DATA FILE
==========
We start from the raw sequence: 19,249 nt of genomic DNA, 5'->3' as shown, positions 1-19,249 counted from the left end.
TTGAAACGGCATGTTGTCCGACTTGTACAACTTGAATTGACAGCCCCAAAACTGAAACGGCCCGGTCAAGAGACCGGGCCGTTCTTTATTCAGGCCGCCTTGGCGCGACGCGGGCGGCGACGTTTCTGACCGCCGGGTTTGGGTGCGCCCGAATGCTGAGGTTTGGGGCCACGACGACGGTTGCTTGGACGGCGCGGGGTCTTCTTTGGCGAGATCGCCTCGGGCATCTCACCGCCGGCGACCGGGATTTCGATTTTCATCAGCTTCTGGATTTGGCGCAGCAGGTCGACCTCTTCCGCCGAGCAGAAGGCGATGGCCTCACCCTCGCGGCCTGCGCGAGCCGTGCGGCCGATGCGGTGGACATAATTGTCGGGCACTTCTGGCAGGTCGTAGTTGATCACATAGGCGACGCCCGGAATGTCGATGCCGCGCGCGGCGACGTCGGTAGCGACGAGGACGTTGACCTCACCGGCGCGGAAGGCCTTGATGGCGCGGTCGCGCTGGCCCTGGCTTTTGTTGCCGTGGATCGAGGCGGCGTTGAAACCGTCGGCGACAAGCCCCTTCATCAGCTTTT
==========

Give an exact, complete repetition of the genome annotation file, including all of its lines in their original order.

We start from the raw sequence: 19,249 nt of genomic DNA, 5'->3' as shown, positions 1-19,249 counted from the left end.
TTGAAACGGCATGTTGTCCGACTTGTACAACTTGAATTGACAGCCCCAAAACTGAAACGGCCCGGTCAAGAGACCGGGCCGTTCTTTATTCAGGCCGCCTTGGCGCGACGCGGGCGGCGACGTTTCTGACCGCCGGGTTTGGGTGCGCCCGAATGCTGAGGTTTGGGGCCACGACGACGGTTGCTTGGACGGCGCGGGGTCTTCTTTGGCGAGATCGCCTCGGGCATCTCACCGCCGGCGACCGGGATTTCGATTTTCATCAGCTTCTGGATTTGGCGCAGCAGGTCGACCTCTTCCGCCGAGCAGAAGGCGATGGCCTCACCCTCGCGGCCTGCGCGAGCCGTGCGGCCGATGCGGTGGACATAATTGTCGGGCACTTCTGGCAGGTCGTAGTTGATCACATAGGCGACGCCCGGAATGTCGATGCCGCGCGCGGCGACGTCGGTAGCGACGAGGACGTTGACCTCACCGGCGCGGAAGGCCTTGATGGCGCGGTCGCGCTGGCCCTGGCTTTTGTTGCCGTGGATCGAGGCGGCGTTGAAACCGTCGGCGACAAGCCCCTTCATCAGCTTTT